A long-retired judge, 86-year-old Pavel Vitek, is to be charged with murder for a verdict he passed 49 years ago. At the time, eleven people were sentenced to death and executed to serve as a warning to all who still resisted the communist domination of Czechoslovakia after the coup in 1948. Olga Szantova has the story.
The trial, in the summer of 1951, was one of the first and one of the biggest in a series of politically motivated trials in the early fifties. Their aim: to show that the class enemy was sabotaging the otherwise peaceful and successful construction of a socialist society and that harder measures were needed to protect the working class from the evils of capitalism. The communists faced serious problems in the countryside, where the more successful farmers were resisting the founding of cooperatives, and wanted to hold on to their farms. Southern Moravia, one of the most fertile areas in the country, was a particularly troublesome region and a village in that area, called Babice, was chosen as the site where the evils of the class enemy were to be demonstrated.
As the communist-led village council was meeting one day, a group of armed terrorists broke in, shooting three of the council's members dead. A number of villagers were soon arrested and charged with the shooting, among them the richest local farmer, Jan Plichta. Eleven of them were sentenced to death, including Jan Plichta. The case was widely publicized and served as an excuse for the harsh measures used in introducing socialism in the countryside.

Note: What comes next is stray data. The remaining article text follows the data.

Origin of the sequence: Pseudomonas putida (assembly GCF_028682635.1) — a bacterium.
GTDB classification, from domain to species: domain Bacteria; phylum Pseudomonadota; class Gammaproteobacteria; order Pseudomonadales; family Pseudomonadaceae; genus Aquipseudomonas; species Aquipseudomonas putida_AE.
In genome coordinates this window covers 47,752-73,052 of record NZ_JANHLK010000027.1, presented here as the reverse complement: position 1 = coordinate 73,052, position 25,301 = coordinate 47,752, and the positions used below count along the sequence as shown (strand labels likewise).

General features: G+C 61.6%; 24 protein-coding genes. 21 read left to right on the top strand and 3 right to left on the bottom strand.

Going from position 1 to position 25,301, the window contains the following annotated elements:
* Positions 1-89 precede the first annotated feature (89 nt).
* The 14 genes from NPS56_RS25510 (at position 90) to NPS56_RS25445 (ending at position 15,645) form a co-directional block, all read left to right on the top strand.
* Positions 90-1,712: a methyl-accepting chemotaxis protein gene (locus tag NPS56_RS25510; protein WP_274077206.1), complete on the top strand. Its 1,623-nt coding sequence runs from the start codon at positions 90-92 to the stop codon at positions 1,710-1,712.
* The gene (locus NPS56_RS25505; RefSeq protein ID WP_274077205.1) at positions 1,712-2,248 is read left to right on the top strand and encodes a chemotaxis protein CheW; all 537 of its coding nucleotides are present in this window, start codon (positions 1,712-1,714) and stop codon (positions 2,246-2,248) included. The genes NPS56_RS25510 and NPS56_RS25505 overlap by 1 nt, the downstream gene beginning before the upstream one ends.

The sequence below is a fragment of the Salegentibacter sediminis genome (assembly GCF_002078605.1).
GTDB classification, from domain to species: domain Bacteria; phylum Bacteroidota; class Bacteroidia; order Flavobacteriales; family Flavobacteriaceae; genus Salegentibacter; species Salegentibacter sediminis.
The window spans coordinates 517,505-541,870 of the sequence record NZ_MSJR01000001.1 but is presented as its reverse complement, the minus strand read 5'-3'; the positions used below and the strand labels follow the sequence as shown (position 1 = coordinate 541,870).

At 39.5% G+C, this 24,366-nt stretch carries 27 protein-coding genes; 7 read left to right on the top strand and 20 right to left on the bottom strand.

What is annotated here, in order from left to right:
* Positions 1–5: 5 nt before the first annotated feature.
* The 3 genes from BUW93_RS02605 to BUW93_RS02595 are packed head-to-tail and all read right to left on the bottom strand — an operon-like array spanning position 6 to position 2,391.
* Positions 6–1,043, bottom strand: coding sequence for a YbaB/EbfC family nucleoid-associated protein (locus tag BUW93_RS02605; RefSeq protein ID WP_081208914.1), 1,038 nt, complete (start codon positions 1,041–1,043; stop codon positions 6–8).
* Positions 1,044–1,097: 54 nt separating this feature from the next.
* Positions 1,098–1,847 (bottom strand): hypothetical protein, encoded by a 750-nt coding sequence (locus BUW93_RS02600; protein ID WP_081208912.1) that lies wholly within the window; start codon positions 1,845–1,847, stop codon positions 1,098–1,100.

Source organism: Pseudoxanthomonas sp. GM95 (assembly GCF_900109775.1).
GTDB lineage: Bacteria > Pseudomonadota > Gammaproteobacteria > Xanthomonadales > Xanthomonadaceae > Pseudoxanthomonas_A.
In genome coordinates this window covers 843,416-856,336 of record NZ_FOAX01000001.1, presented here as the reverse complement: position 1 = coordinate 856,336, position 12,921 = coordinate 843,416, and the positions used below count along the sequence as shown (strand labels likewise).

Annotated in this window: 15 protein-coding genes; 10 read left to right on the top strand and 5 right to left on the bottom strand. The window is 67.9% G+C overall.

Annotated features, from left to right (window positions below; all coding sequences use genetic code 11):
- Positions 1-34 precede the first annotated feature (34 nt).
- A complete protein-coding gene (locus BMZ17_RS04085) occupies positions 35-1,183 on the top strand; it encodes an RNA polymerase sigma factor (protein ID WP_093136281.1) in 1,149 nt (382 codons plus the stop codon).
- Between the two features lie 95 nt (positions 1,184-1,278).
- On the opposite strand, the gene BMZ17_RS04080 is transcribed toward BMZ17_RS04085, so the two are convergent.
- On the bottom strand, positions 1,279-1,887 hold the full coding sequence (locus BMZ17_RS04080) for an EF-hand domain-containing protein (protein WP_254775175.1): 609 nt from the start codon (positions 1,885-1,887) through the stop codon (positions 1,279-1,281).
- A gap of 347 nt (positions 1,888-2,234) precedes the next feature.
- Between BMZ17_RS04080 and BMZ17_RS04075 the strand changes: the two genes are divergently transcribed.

One of the judges in the Babice trial was the now 86-year-old Pavel Vitek. Like other judges in other political trials of the '50s, he was instrumental in preparing the planned result of the investigation. He, like others, was given precise instructions as to how the trial should be conducted and what the verdict was to be. As a result, 11 innocent people were sentenced to death for the Babice shooting, and judge Pavel Vitek is now being charged with their murder.
His is to be the first trial of its kind. More than ten years after the fall of communist rule in this country, the legal system still hasn't found a way of dealing with these cases. A number of times investigations were started but discontinued before any actual charges could be made. In the Babice case, the minister of justice had to intervene before the Supreme Court ruled that the case should be brought to trial. It remains to be seen whether it will set a precedent.
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